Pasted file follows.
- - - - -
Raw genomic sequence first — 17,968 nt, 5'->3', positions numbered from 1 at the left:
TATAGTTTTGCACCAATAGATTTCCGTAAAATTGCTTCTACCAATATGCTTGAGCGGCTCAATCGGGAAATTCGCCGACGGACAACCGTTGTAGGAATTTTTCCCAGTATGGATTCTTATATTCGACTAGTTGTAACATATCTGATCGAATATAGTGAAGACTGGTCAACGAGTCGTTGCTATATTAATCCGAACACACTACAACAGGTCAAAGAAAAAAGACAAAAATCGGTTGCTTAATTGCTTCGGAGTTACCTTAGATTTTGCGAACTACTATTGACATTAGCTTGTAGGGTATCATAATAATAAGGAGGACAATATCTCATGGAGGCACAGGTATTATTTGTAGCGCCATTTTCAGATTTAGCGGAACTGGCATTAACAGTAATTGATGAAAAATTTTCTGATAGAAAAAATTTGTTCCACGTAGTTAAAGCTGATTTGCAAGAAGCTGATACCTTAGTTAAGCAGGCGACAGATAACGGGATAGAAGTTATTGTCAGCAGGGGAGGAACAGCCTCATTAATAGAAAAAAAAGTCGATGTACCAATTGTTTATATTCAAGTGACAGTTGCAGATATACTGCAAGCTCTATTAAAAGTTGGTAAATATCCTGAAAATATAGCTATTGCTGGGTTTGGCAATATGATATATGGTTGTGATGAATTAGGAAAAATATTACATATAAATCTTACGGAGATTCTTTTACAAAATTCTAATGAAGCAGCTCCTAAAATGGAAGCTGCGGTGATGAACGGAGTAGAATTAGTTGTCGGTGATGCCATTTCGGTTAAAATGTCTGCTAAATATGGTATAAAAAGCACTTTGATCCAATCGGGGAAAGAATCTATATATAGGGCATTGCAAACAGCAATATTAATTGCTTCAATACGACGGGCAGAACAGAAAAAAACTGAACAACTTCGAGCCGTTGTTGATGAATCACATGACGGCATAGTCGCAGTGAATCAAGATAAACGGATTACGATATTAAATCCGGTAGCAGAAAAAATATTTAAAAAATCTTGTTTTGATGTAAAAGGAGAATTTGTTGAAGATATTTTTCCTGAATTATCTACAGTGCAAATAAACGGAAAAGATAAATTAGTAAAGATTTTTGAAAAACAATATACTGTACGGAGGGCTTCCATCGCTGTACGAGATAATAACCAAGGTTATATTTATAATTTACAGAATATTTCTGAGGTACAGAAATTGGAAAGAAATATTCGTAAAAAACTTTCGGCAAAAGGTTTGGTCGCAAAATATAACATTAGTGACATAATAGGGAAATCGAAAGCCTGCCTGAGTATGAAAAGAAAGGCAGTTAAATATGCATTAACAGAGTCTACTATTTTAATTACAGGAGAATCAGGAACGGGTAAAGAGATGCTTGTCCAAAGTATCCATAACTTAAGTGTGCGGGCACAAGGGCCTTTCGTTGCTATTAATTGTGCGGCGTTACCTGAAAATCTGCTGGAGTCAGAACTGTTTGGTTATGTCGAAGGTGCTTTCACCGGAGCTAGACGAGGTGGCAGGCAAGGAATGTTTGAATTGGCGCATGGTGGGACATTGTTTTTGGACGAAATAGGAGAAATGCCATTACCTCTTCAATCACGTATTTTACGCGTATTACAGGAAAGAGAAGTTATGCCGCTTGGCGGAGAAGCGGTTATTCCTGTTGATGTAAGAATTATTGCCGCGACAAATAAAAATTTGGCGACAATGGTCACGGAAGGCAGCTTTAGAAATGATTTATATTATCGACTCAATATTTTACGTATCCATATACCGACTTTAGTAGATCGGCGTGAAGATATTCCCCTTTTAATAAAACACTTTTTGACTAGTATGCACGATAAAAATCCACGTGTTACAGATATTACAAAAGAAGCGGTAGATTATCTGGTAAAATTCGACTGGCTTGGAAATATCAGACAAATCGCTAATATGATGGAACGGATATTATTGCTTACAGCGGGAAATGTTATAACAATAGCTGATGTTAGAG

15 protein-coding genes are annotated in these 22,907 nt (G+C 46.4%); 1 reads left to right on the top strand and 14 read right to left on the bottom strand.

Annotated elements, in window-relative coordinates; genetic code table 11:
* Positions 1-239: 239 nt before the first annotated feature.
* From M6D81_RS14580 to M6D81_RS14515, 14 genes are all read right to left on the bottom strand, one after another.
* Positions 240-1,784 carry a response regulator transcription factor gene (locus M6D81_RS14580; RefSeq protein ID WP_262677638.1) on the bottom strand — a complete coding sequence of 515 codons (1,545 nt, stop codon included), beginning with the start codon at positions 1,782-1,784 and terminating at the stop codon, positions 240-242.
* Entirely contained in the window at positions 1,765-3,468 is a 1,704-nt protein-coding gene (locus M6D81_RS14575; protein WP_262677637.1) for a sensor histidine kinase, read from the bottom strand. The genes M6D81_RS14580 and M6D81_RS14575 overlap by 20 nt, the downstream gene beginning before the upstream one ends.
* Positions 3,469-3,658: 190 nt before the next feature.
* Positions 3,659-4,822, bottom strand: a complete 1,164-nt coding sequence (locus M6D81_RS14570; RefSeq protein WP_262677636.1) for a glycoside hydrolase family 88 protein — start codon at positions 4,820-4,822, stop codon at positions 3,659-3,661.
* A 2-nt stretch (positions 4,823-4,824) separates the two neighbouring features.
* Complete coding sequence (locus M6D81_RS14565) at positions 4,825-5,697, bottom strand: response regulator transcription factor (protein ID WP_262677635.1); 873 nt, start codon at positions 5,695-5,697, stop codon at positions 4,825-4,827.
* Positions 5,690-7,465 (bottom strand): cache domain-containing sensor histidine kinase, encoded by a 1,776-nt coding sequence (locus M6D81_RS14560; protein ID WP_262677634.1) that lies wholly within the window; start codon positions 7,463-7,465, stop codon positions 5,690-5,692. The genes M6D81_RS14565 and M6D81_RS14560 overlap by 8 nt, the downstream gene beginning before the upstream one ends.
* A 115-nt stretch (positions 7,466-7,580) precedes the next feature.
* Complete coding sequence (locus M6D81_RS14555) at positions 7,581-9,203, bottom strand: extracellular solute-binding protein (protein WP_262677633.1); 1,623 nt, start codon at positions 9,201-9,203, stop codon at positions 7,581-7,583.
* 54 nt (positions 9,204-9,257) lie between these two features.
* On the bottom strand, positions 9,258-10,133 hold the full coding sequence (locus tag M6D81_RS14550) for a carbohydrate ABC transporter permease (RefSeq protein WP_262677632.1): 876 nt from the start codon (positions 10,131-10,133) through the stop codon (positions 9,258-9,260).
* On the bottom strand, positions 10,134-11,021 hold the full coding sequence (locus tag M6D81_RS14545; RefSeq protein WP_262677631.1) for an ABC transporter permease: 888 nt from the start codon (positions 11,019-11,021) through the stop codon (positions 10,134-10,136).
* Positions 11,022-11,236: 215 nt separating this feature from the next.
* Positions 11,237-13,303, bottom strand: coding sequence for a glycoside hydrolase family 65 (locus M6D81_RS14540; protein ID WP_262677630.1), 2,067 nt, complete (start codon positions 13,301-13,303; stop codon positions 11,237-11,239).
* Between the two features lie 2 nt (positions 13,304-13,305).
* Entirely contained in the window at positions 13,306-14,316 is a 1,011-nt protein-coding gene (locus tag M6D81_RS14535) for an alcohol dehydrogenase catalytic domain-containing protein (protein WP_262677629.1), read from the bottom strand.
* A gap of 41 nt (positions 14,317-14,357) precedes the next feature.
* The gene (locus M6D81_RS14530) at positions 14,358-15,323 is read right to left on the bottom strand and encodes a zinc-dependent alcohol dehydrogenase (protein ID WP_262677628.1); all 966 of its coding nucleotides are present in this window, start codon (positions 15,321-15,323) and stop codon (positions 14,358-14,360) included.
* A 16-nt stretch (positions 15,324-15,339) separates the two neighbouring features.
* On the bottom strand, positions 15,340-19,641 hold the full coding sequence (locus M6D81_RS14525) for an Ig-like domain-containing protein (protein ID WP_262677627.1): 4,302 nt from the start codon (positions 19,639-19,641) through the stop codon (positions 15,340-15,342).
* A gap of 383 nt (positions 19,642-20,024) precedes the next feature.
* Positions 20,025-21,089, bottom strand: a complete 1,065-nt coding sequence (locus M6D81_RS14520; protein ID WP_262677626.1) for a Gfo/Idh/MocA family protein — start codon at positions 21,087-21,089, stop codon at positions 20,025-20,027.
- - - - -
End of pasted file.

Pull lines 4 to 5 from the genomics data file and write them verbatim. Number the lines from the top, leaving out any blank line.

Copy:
Annotated elements, in window-relative coordinates; genetic code table 11:
* Positions 1-239: 239 nt before the first annotated feature.